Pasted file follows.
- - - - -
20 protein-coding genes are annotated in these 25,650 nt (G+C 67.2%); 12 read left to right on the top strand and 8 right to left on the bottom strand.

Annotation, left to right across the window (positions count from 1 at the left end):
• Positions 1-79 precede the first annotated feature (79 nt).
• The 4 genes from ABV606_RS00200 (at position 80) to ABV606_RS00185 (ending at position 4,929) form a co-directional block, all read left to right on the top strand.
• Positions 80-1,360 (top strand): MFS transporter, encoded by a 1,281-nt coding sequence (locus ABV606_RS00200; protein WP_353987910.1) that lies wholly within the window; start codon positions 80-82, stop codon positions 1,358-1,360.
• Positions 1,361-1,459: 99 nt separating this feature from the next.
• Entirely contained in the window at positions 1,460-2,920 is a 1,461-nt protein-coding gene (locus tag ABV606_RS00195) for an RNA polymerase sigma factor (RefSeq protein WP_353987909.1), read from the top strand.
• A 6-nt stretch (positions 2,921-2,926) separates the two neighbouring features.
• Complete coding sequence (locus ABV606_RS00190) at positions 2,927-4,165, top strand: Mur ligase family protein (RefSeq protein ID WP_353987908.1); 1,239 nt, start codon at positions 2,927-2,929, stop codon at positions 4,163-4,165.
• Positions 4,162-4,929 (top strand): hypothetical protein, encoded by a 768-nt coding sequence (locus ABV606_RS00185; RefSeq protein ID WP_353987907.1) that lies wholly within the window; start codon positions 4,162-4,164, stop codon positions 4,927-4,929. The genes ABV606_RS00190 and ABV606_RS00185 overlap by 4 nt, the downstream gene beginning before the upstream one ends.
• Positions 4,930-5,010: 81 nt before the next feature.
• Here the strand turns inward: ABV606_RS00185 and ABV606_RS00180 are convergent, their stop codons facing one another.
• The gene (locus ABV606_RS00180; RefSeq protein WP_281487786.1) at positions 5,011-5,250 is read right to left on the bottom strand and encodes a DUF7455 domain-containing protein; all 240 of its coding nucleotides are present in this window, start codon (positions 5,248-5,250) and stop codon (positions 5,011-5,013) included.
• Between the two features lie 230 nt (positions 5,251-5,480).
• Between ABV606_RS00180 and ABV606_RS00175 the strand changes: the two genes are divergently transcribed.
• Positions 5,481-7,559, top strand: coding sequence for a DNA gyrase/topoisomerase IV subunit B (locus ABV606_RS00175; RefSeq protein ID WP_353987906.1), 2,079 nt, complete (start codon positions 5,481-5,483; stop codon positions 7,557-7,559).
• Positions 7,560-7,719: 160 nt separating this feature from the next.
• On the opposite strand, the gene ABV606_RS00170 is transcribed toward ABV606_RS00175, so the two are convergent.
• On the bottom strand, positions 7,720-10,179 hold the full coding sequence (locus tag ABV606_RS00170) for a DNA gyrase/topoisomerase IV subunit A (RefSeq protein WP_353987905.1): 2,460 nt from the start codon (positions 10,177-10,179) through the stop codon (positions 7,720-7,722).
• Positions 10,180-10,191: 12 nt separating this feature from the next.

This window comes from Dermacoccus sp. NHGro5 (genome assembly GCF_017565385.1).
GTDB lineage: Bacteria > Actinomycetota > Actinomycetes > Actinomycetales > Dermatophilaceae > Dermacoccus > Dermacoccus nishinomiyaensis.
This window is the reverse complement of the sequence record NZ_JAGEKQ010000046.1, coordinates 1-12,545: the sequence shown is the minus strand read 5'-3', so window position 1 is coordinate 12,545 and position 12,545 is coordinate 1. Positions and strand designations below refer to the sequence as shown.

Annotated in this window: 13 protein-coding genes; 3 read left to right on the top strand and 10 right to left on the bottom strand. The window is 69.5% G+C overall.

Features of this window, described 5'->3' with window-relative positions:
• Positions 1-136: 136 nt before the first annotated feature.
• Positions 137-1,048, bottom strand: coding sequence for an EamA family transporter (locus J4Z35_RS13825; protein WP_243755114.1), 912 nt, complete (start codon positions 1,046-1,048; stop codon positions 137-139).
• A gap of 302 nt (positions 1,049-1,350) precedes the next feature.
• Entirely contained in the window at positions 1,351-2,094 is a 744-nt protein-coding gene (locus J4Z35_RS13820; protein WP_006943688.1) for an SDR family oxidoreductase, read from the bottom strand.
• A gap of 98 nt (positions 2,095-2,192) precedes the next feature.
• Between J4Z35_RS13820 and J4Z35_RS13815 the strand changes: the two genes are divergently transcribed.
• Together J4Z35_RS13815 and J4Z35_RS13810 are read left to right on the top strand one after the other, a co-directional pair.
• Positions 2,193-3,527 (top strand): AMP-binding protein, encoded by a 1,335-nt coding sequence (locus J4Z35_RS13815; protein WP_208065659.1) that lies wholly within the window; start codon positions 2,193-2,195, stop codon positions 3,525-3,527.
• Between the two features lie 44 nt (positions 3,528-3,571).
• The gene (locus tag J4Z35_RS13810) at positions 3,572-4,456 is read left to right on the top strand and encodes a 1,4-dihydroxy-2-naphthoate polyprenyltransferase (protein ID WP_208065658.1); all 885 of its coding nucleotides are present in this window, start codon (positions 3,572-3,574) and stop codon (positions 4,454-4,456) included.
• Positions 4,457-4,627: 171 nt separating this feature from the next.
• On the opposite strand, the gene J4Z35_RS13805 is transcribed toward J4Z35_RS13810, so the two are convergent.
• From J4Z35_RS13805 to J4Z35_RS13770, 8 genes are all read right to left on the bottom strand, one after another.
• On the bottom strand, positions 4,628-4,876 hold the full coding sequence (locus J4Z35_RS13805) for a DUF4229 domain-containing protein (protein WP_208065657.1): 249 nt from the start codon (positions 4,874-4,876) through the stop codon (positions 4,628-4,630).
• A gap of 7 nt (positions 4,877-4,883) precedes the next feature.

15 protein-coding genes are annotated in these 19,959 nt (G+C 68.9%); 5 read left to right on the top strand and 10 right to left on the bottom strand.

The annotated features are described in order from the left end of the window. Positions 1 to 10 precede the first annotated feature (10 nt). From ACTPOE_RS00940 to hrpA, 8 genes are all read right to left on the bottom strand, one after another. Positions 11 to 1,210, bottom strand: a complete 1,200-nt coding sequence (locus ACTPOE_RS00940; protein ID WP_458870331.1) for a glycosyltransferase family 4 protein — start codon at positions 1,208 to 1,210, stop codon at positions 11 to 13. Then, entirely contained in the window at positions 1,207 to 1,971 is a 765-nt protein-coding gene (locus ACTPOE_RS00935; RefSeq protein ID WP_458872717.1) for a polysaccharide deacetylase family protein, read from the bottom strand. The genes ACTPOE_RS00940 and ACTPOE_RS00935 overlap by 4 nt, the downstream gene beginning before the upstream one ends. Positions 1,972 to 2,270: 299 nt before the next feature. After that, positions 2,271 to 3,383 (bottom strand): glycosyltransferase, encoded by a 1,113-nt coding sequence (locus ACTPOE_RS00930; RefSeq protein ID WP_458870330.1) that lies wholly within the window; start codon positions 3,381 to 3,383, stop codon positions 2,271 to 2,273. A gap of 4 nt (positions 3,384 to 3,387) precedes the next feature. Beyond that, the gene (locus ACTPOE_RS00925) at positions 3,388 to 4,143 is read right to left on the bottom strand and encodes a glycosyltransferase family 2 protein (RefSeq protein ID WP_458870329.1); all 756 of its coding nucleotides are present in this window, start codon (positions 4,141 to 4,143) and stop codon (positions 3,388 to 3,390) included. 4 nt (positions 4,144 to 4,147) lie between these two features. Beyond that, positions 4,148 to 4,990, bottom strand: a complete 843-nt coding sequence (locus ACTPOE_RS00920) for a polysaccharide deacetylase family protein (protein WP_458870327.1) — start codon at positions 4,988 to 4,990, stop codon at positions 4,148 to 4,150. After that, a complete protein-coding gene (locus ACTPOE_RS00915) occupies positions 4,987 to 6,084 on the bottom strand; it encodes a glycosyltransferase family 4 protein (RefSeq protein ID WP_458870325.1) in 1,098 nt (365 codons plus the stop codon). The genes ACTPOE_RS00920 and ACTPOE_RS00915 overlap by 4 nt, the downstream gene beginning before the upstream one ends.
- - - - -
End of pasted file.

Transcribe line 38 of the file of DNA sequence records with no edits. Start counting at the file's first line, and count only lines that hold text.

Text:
• From J4Z35_RS13805 to J4Z35_RS13770, 8 genes are all read right to left on the bottom strand, one after another.